The amount of the diffused solute increased with increasing the evaporation-rate constant (Fig. 7). This trend agreed with the trend when the impregnated wood swells during conditioning in our previous study [8]. The cause of this trend is discussed later.

The amount of the diffused solute was larger in order of 35, 50, and 20 °C when compared at the same evaporation-rate constant (Fig. 7). This trend coincides with the temperature dependence only on the solute diffusivity, since the moisture variation, or the solute-concentration difference (Fig. 1), was almost unified for all the temperatures. The higher solute diffusivity in order of 35, 50, and 20 °C, however, could not be explained only by the following facts; the thermal vibration of the solute molecule is more active for higher temperature; and the freezing point of PEG1540 (Safety data sheet of Wako Pure Chemical Industries, Ltd., Osaka, Japan), employed as a solute, is 40–50 °C. The reason for this is discussed later.

Factors affecting solute diffusivity

Figure 8 shows the relation between the relative swelling at the end of conditioning and that after drying in a vacuum. Since the amount of the diffused solute is in proportion to the relative swelling after drying in a vacuum [7, 26], the relation in Fig. 8 indicates that the solute diffusion increased with the relative swelling at the end of conditioning. This relation can be explained using the following mechanism: the solute maintained its diffusivity to some extent at the equilibrium MC, about 11% (Table 2); the capacity of the space into which the solute can diffuse during conditioning increases with increasing the dimension of the sample, or with swelling of cell walls.

Fig. 8
figure8

Relation between relative swelling at the end of conditioning and that after all processes in three ways of evaporation-rate constant for each temperature. Error bars standard deviation

This mechanism can explain the reason for the increase in solute diffusion with increasing evaporation-rate constant for 35 and 50 °C (Fig. 7). This increase is caused by the increase in the capacity of the space with increasing the rate. On the other hand, the relation between the solute diffusion and the evaporation-rate constant for 20 °C cannot be explained by the mechanism. Though this was assumed to be related to the shrinking of the sample (Fig. 5) during conditioning, the reason for this was not clear, which is the challenge to be solved.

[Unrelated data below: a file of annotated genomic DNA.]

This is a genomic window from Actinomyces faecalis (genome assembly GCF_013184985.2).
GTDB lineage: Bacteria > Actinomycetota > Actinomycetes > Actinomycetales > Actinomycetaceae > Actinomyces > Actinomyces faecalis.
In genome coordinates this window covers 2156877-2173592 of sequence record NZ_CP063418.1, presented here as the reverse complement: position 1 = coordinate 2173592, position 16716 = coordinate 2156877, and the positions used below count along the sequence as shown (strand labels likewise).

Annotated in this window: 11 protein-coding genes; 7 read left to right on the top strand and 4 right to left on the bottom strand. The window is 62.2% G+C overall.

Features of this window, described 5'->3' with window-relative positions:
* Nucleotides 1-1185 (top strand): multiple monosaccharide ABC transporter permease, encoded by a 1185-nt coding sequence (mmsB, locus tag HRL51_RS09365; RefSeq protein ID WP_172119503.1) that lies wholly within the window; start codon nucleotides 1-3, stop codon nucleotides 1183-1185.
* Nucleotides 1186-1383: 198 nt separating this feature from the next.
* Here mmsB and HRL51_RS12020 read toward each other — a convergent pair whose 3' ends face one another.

This mechanism can also explain the reason for the higher solute diffusivity at 35 °C than 50 °C (Fig. 7). When considering the effect of temperature, however, thermal vibration is one of the most important factor that also affects the diffusivity, as described above. The diffusivity is considered to increase with increasing the thermal vibration. This consideration indicates that the effect on the solute diffusivity of the thermal vibration is smaller than that of the cell-wall swelling during conditioning.

There remains the possibility such that the swelling of the sample during conditioning would become larger (Fig. 6) if the other RHs and temperatures were selected. It is therefore important to clarify the combination of temperature and RH where the impregnated sample swells maximally during conditioning.

The solute diffusivity in this study was evaluated only when the solute diffusion finished during conditioning (Fig. 5). The time until the solute diffusion finished was expected to decrease with increasing temperature, since the thermal vibration is more active at higher temperature. This was supported by the fact that increasing rate of the swelling at early stage of conditioning increased with temperature when compared in the same evaporation-rate-constant group (Fig. 5). These indicate that the effect of temperature on the solute-diffusion rate should be clarified by evaluating the time to finish the solute diffusion for each temperature, as the next challenge.

Conclusion

This paper dealt with the effect of temperature on the solute diffusivity into cell walls during conditioning of solution-impregnated wood. The cross-cut block of hinoki, PEG1540, and water was employed as wood sample, solute, and solvent, respectively. The wood sample impregnated with a 20 mass% solution was conditioned at 20, 35, or 50 °C until the dimension of the sample became almost constant. The amount of diffused solute during conditioning was evaluated using the dimension of the sample that was conditioned followed by drying in a vacuum. To unify the solute-concentration difference, for all temperatures, the equilibrium MC was unified and the evaporation-rate constant was controlled in three ways during conditioning. The solute diffusivity was evaluated using the amount of the diffused solute at the same evaporation-rate constant. The diffusivity was higher in order of 35, 50, and 20 °C. It is clarified that the diffusivity increases with increasing the dimension of cell walls rather than with increasing the thermal vibration of solute molecule.

To finish conditioning in shorter time, however, it is clearly preferable to condition at as high temperature as possible. The following subject, therefore, should be studied as the next challenge for the conditioning process:

  1. 1.

    to clarify the combination of RH and temperature where impregnated wood swells maximally;

  2. 2.

    to clarify the effect of temperature on the solute-diffusion rate.

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Tanaka, S., Seki, M., Miki, T. et al. Solute diffusion into cell walls in solution-impregnated wood under conditioning process IV: effect of temperature on solute diffusivity. J Wood Sci 63, 644–651 (2017). https://doi.org/10.1007/s10086-017-1658-8

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Keywords

  • Impregnated wood
  • Conditioning
  • Temperature
  • Solute diffusivity
  • Moisture variation